Since fiscal expansion worsens the trade deficit and therefore the primary deficit, it should be undertaken by countries that have excessive primary external surpluses or at least sustainable external positions.  The most obvious candidates are China, Germany and the Gulf states.  China can afford to give a huge fiscal boost to domestic demand, through tax cuts, increased transfer payments (social security benefits come to mind)  and through increases in current spending on goods and services, say for health and education.  China appears to be preparing to do the right thing for itself and for the world.

The German mountain appears to be about to give birth to a fiscal mouse. A 5 billion euro fiscal stimulus is being rumoured – an amount not visible with the naked eye in the German national accounts. Perhaps the decimal point was in the wrong place and a 50 billion euro stimulus is really being contemplated.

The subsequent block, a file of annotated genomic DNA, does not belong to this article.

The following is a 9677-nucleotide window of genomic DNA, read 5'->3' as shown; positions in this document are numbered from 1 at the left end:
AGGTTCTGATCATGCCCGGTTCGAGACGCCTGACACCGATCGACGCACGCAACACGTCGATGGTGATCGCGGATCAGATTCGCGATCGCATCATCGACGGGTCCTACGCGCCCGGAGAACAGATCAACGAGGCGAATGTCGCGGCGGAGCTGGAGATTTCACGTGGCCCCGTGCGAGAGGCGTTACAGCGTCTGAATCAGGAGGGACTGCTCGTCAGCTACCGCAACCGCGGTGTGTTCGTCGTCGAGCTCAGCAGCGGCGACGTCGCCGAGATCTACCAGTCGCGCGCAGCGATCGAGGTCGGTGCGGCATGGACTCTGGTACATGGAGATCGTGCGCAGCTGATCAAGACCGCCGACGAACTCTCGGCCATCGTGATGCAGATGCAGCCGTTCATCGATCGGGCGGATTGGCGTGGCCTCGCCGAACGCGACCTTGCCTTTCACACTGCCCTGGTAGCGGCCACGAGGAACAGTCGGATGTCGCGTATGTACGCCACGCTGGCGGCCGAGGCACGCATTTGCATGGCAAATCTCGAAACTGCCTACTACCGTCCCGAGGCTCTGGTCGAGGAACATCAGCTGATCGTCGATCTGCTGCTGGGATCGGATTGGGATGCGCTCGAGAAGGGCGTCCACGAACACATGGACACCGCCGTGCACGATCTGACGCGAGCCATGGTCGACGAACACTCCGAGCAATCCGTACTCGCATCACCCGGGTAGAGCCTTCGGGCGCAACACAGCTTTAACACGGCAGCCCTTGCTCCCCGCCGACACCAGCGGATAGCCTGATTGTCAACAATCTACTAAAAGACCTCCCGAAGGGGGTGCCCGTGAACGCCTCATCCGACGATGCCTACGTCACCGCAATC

Other large external primary surplus countries can be found mainly in the Gulf.  Either through their own fiscal expansions, or by providing the IMF with additional resources to lend to financially challenged emerging markets, Saudi Arabia and the other GCC members could make a positive contribution to global rebalancing and to mitigating the global business cycle.

Here’s to hoping for a global fiscal stimulus of the right magnitude and in the right places.  Regrettably, too little in the aggregate and too much in the wrong places looks, at the moment, like the more likely outcome.